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The Witching Hour: How To Handle Your Newborn Baby's Evening Fussiness

The Witching Hour How To Handle Your Newborn Baby's Evening Fussiness

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It’s that time of the day when your baby begins to scream and cry like a banshee. It’s called the witching hour for good reason — you dread it. Yes, babies are known for crying, and they do this throughout the day, but during the witching hour, they take their crying up a notch. It’s the end of the day and the evening when you’re tired, and your feet hurt. All you want to do is sip on a cup of tea on your couch. But no, your little one chooses this very moment, every single day, to cause a ruckus. What is this behavior in the evenings, and what can you do? Read on to know more about this particular pattern that your baby is displaying.

What Is This Sorcery And What’s Causing It?

What Is This Sorcery And What's Causing It

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The witching hour, unlike what the name suggests, has nothing to do with witches and spells. It’s a window in the evenings when your baby starts to cry — sometimes, ‘wail’ would be a better word. You will notice the onset of this phenomenon when your baby is around two or three weeks old. It reaches its peak when your baby is around six weeks. By the time your baby is three to four months old, you will see that the witching hour is history. The causal factors behind your little one’s evening fussiness are as follows:

1. Your Baby Is Too Tired

Your Baby Is Too Tired

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The chances are that your baby gets overly tired during the witching hour. Essentially, overtiredness causes one to sleep. However, sleep might not come that easy to your baby, especially since they’ve been doing that since morning. Your baby has had a long, tiring day. All that eating, sleeping, and repeating can tire your baby out, thereby making them highly cranky in the evenings.

2. There’s Too Much Stimulation

There's Too Much Stimulation

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From the calm and comfort of your womb to this big, noisy outside world, your baby has come a long way. Throughout the day, your baby is seeing and hearing so many things. All of this can be overwhelming for the little munchkin. By the time it’s dusk, even a little light can be too much external stimulation for your baby.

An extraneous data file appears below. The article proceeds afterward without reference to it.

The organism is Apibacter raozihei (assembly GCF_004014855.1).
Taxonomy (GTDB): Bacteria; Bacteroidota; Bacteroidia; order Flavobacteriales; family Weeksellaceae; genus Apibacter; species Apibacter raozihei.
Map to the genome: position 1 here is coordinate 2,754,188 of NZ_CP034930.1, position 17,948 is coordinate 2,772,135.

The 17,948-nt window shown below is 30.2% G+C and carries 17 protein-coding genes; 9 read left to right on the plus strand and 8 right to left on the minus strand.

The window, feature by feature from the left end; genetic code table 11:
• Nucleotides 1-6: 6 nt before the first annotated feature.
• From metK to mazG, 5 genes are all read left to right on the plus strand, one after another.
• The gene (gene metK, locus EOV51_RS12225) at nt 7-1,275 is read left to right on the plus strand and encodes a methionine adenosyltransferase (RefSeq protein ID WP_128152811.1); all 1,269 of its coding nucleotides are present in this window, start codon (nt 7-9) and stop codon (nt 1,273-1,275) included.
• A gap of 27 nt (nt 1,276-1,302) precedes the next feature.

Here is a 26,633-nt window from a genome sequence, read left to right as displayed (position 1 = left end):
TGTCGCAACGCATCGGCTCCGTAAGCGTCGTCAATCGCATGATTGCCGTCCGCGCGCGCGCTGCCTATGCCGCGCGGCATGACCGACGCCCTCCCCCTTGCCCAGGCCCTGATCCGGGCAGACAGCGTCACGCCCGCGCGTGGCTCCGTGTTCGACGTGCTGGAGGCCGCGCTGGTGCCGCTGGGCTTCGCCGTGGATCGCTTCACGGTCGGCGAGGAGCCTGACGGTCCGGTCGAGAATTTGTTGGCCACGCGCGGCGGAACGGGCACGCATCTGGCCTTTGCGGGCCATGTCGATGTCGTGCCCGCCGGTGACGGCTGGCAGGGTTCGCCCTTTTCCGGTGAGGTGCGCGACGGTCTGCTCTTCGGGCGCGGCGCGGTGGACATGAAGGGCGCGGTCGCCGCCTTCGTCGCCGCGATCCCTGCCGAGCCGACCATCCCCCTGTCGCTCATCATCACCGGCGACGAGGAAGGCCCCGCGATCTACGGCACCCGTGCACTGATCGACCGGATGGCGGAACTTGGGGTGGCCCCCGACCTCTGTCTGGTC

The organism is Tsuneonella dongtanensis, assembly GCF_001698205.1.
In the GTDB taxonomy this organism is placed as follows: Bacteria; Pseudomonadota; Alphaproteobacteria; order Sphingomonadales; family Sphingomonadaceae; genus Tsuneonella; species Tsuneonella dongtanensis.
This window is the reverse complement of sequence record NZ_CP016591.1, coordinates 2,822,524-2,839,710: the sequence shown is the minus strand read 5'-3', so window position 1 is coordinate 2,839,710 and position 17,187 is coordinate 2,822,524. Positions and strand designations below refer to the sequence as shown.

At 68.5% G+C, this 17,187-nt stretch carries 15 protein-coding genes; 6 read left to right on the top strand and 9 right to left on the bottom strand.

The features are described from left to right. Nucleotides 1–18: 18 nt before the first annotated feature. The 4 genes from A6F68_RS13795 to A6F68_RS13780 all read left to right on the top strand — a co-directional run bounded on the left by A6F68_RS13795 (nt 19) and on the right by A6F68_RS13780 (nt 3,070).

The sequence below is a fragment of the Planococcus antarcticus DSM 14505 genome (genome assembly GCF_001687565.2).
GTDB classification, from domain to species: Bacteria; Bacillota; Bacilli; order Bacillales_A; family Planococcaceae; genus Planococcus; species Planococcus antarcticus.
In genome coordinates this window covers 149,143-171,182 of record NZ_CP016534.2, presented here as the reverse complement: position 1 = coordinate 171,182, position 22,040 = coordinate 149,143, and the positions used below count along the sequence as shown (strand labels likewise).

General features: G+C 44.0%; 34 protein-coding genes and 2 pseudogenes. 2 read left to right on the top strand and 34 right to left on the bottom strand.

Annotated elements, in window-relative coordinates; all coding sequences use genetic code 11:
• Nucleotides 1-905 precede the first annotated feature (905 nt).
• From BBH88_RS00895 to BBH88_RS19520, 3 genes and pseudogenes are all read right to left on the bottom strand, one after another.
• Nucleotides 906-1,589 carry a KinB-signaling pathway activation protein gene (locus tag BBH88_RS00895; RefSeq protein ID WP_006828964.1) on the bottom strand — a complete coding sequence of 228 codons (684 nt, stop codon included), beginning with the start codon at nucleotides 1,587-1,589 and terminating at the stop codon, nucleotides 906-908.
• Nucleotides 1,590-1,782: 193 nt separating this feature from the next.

3. Evenings Get Too Busy

Evenings Get Too Busy

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At the end of the day, people are slowly getting back home. For example, if you have other kids, they’ll be back from school or play. If you’re a working mom, you’re back from work as well. Dinner has to be cooked, so there’s a lot of moving around during this time. With so many things happening, your baby might feel a lack of attention. This is enough to set your baby off into a crying spree.

4. The Demand For Cluster Feeding

The Demand For Cluster Feeding

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It is usual for babies to demand a higher supply of milk in the evenings. This is simply because they are preparing themselves for a long night of sleep. It can be frustrating when your baby demands one round of feeding after another, but your little one can’t help it. Many people refrain from feeding their child frequently at this time, thinking that it is not necessary. Don’t do that. This is just your baby’s way of preparing for the night.

5. Possible Discomfort

Possible Discomfort

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Babies are prone to digestive problems such as diarrhea, acid reflux, or gas (1). What they’ve had during the day tends to cause issues during the evenings. This can be another potential cause of evening fussiness in babies.

What Can Be Done?

What Can Be Done

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So we know what the witching hour is and what factors are responsible for evening fussiness. Let’s dive into how you can make this time easier for you and your baby.

  • Limit Background Noise – Turn off the television or keep your baby away from it. Try to use only warm, dim lights in the evening.
  • Watch Your Plate – Change your diet if you think that the food you are eating is causing stomach issues for your little one.
  • White Noise Works Wonders – White noise has a wonderful effect on babies. It can calm them since it mimics the noise of the womb.
  • Observe Nap Hours – Make sure that your baby is well-rested through the day but not over-rested.

The witching hour lasts only for a brief period at dusk, but it might seem like it goes on forever. Babies are lovely, but there is no denying that taking care of them can be overwhelming. It requires patience. However, the good news is that the witching hour is just a phase. It’s here to stay only for a few months, after which things will get much better. Have you been going through this phase with your baby? Let us know how you’re dealing with it in the comments below!

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